I sparked a very concerned conversation on Facebook when I mentioned I was ditch-diving for Queen Anne’s Lace. Its cousins, Wild Parsnip and Poison Hemlock, are also out there and dangerous. Great to see people care! So after verifying my research, I took off well after the dew had dried to harvest some of the lacy blossoms. Amid birds scolding me for invading their space, I quickly harvested about 6 ounces of blossoms, and a handful of mixed wild flowers for my table.
Queen Anne’s Lace has a lovely smell to it. Some people say it is carroty – maybe. It’s sweetly green, I agree. I buried my nose in the bag before pulling them out to weigh them. Can you see the red dot? That is, according to legend, Queen Anne surrounded by courtiers, or her lace collar.
I know I can get a fairly nice yellow by simmering the blossoms, but I’m doing an experiment with cold water dyeing this year. As the jar sits in the sun, will the dye pigment release into the water? It will with some roots, like madder, and with tea and coffee. But I can’t find any information on line where people say “no, cold water dye does not work,” just lots of suggestions to use hot water dyeing methods. But that’s why it’s an experiment; even if someone else gets results, will I?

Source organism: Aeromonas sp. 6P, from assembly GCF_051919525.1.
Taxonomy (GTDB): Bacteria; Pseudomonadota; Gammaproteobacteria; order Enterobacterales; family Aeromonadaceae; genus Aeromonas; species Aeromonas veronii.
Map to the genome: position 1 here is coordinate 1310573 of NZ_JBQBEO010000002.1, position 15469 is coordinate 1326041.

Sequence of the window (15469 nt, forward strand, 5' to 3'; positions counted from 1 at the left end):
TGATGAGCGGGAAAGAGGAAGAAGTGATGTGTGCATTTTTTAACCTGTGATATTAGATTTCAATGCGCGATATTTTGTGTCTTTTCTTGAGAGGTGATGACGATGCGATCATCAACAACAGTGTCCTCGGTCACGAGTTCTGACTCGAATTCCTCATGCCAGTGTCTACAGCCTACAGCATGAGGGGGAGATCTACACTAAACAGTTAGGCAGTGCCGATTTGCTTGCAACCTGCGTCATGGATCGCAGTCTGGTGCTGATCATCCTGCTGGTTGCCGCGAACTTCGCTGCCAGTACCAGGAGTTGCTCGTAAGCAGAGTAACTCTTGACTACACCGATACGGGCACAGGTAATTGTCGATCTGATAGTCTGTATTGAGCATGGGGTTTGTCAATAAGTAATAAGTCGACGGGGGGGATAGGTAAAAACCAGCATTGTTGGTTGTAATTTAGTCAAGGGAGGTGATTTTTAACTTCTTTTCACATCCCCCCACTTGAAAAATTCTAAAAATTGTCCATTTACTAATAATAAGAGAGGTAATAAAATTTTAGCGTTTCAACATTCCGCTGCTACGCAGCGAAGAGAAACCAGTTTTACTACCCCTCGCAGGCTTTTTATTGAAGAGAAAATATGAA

One of my new favorite ‘will this dye?’ sources is Leslie Hall Consulting’s natural dye table. She does mention dye methods on some of the sources, and some mention that they will work with cool dye methods. Queen Anne’s Lace does not mention cool – is this because it won’t work, or because she hasn’t tried it? Nevertheless, I’m going to try. Along side my traditional marigolds!